Below is a letter from the Chairman of our Audit Committee and Member of the Board of Trustees, Richard Lowe.  The Board of Trustees has recommended that this response get as wide an audience as possible, so we encourage you to share the message. 
Wingtip to Wingtip, 
Patti Patton-Bader
Soldiers' Angels Founder & CEO
It has come to the attention of Soldiers' Angels Board of Trustees that allegations have been raised by Michael Yon regarding the stability of our organization.  We understand that some of our volunteers and supporters are disheartened by these charges, and we would like to take the opportunity to respond to them.  We would also like to take this time to explain the ratings that were given to Soldiers' Angels by Gloria Wise/Better Business Bureau (BBB) and Charity Navigator, two independent rating organizations.
First, let me address organizational stability.  Mr. Yon’s allegations are baseless at best.  Soldiers' Angels has worked with over 400,000 highly-motivated volunteers since in its inception.  In any organization of this size there will always be interpersonal conflicts and hard feelings between some of the volunteers; that is only normal.  As our charity evolves in its mission to support service members and their families, organizational priorities change and some individuals may feel that their particular program isn’t being given the proper amount of attention.  Rest assured, the Board weighs every issue and does its level best to make sure that everyone is accommodated, but our focus is on delivering the maximum benefit to those who are serving or have served in harm’s way.  While most of our volunteers understand and support this concept, a handful of them have opted to air their grievances publicly, which has created fodder for Mr. Yon, who in turn has elevated concern among our other volunteers.
We assure you that the organization is in good standing and we sincerely hope that the actions of a few people who have placed personal agendas above service do not tarnish the feelings you have for all the amazing work you do.   We want to once again thank all of our volunteers for giving so much of themselves to our men and women in uniform.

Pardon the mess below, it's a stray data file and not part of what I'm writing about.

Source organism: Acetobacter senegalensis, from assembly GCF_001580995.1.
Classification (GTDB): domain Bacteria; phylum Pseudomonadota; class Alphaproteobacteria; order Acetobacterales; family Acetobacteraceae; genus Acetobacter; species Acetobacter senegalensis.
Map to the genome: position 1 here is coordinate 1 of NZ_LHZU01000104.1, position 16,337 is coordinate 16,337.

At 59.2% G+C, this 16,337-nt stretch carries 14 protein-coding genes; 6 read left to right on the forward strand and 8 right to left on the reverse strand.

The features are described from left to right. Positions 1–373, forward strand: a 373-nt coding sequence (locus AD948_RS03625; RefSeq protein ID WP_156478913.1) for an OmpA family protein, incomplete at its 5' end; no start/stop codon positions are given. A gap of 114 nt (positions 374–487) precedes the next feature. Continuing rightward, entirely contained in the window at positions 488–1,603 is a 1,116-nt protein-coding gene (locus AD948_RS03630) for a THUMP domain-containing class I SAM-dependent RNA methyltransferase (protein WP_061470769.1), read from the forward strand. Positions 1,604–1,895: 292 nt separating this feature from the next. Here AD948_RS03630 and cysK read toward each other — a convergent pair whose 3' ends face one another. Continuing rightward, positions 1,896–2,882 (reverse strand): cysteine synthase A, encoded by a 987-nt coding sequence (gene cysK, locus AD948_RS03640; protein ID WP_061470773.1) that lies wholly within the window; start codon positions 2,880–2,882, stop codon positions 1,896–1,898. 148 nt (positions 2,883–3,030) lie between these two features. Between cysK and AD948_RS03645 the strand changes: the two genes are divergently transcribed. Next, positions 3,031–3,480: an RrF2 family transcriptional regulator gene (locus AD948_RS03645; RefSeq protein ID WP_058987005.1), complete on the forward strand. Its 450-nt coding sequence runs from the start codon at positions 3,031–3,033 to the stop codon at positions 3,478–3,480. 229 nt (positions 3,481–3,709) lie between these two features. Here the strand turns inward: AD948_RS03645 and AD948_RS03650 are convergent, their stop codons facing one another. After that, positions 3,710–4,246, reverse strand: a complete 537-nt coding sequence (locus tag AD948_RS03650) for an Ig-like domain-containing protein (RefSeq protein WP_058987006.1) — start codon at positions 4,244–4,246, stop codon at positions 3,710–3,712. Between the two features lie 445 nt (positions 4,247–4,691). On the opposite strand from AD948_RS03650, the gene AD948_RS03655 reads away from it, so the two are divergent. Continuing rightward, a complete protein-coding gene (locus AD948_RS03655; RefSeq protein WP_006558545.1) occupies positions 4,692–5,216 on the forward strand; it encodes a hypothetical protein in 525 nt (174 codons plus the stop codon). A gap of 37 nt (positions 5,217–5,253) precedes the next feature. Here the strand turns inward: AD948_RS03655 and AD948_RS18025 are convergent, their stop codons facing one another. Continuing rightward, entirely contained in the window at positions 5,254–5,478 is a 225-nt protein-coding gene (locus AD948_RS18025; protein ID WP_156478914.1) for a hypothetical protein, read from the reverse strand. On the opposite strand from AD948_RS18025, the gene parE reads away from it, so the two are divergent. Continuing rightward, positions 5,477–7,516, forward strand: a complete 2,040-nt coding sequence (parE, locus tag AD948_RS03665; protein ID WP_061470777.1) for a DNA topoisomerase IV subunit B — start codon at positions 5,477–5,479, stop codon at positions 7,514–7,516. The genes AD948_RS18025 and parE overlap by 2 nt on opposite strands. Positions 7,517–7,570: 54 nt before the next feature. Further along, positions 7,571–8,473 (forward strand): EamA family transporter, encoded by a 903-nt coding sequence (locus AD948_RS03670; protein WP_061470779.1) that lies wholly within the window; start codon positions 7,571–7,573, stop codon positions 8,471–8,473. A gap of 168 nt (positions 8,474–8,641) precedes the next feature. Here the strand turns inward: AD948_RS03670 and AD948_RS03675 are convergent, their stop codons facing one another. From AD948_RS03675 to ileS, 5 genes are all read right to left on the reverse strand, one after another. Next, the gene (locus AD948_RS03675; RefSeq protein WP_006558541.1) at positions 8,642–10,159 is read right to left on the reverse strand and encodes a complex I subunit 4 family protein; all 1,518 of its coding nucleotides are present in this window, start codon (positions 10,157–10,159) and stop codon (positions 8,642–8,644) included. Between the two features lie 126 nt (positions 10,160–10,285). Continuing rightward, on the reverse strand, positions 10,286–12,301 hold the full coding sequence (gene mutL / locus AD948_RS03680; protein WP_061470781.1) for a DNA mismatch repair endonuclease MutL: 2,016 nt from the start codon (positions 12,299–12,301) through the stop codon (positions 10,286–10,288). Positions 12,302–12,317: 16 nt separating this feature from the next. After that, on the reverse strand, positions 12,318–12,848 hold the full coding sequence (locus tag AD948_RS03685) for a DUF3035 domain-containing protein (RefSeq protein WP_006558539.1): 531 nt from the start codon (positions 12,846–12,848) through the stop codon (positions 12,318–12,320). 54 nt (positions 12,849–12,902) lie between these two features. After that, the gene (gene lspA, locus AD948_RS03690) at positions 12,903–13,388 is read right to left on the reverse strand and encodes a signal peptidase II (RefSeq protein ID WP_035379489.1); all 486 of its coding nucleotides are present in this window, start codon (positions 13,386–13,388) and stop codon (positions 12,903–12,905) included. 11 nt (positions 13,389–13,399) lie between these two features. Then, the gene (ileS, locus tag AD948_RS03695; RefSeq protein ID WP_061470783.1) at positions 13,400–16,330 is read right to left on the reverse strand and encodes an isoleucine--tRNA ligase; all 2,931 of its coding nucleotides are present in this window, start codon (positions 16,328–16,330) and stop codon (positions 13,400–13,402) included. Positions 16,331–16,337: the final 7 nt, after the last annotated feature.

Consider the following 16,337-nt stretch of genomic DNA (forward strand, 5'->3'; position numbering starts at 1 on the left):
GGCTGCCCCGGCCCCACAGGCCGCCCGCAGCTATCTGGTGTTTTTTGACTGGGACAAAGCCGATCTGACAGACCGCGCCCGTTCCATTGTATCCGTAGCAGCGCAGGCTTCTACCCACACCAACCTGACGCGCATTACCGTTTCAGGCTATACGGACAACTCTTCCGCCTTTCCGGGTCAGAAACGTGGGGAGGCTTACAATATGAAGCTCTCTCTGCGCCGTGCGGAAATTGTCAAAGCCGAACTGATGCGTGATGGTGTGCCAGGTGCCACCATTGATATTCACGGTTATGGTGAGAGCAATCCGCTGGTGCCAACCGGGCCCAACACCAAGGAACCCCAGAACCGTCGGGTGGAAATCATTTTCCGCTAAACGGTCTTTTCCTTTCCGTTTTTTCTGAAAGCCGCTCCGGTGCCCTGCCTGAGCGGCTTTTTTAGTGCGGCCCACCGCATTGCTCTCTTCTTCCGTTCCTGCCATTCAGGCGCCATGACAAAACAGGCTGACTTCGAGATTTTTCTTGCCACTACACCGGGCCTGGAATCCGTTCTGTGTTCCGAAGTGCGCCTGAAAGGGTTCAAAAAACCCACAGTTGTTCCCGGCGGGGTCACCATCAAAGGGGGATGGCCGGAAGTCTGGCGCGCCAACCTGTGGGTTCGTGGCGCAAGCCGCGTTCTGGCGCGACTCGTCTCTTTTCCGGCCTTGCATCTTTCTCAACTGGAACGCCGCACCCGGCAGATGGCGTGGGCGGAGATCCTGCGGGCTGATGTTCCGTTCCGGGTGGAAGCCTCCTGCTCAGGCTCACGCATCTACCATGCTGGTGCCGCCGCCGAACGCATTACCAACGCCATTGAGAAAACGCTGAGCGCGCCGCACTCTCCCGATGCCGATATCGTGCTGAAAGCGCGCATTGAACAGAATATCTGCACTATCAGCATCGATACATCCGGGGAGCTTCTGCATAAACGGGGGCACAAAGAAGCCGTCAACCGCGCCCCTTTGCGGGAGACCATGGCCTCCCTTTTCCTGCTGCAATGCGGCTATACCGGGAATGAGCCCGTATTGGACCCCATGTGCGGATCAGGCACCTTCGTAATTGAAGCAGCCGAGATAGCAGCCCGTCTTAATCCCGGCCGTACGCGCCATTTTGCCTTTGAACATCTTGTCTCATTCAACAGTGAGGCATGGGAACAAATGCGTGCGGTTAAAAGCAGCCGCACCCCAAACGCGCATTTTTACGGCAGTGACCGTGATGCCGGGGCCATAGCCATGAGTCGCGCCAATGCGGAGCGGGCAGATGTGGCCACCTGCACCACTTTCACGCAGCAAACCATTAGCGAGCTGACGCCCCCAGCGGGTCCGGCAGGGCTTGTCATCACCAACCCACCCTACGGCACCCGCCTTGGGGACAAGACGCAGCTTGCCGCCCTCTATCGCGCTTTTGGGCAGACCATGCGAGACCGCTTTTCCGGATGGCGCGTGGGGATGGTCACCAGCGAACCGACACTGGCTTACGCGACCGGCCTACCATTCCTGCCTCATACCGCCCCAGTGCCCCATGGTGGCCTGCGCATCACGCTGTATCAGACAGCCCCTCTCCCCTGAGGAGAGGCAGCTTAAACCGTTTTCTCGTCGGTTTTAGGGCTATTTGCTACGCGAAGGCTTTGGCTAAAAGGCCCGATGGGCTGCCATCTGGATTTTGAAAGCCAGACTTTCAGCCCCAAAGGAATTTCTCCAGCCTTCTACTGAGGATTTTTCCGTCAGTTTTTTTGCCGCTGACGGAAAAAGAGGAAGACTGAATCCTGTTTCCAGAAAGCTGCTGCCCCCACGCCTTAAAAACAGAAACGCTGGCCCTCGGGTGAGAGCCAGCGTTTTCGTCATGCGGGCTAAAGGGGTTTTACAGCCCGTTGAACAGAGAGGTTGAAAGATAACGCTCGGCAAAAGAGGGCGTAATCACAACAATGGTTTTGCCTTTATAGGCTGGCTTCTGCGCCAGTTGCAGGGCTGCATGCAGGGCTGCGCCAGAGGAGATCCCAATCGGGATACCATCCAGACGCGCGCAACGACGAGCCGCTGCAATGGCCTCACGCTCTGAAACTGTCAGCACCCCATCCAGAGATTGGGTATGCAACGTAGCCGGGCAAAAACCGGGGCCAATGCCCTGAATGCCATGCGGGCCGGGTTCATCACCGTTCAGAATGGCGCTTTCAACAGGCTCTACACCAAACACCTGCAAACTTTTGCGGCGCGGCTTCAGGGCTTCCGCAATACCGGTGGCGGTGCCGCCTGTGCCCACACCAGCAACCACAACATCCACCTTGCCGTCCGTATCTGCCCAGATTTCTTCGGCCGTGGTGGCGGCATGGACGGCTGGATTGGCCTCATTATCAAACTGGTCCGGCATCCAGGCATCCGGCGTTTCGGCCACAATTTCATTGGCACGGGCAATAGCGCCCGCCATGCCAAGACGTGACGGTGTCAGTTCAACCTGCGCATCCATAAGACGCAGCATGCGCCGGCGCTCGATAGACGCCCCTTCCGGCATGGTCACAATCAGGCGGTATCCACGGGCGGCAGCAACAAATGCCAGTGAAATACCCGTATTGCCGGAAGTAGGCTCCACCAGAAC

Regarding the ratings that we have received, the BBB rates organizations every two years for their charity accountability. Our first rating by the BBB was in 2008 and we received passing grades on 14 of the 20 criteria. In 2010 we were re-rated and received a grade of 18 out of 20. The next rating will take place this fall, and we have taken steps to correct the two deficiencies that were present the last time BBB rated Soldiers' Angels. We fully expect to receive a 20 out of 20 when the review has been completed.
The second independent agency is Charity Navigator. Charity Navigator has the following on their web site:
"Charity Navigator's evaluations of a charity's Financial Health --- which examines how a charity manages its finances day to day and how financially well-positioned it is in order to sustain its programs over time --- have helped millions of donors make better giving decisions impacting billions of dollars of donations each year. By adding this new Accountability & Transparency dimension to its rating system --- which tracks metrics such as whether the charity used an objective process to determine their CEO's salary, whether it has an effective governance structure, and whether it has a whistleblower policy --- Charity Navigator will help donors have even greater confidence in their charitable choices.
30% of the charities' star rating improved

19% of the charities' star ratings decreased

With the bar set higher, the total number of 4-star charities decreased by 20%.

At the same time, charities with ratings of 3 stars (good) or better increased by 8%.

As you can tell by the statement, the original concept was strictly a financial rating service.  In 2007, Soldiers' Angels received a two star rating.  In 2008 and 2009, we received a three star rating. In 2010 and 2011, we received a two star rating in each year.  While this may seem to be below average, we would note that SA has consistently received high ratings for Fund Efficiency with a score of 7.5 out of 10 for 2008 through 2010. In 2007, we received a 5, so we have improved and held steady since the initial rating period.  Fund expenses were high in 2008, and we received a low score of 2.5 out of 10 that year.  Since then SA has gotten a firm grip on its cost structure, and fund expenses have been below 15% since then, giving us 7.5 out of 10. Soldiers' Angels has consistently scored well with Program Expenses, consistently scoring above 7 out of 10 points since Charity Navigator has rated us. We have scored a perfect 10 out of 10 in administrative expenses in every year, as we pride ourselves on running a lean ship.  Where we have fallen short is in Revenue Growth and Program Growth. To an extent, the recession has hurt charitable giving across all charities, and SA has been no different. Basically, our funding hasn’t been what it was during the halcyon years and we are penalized for this.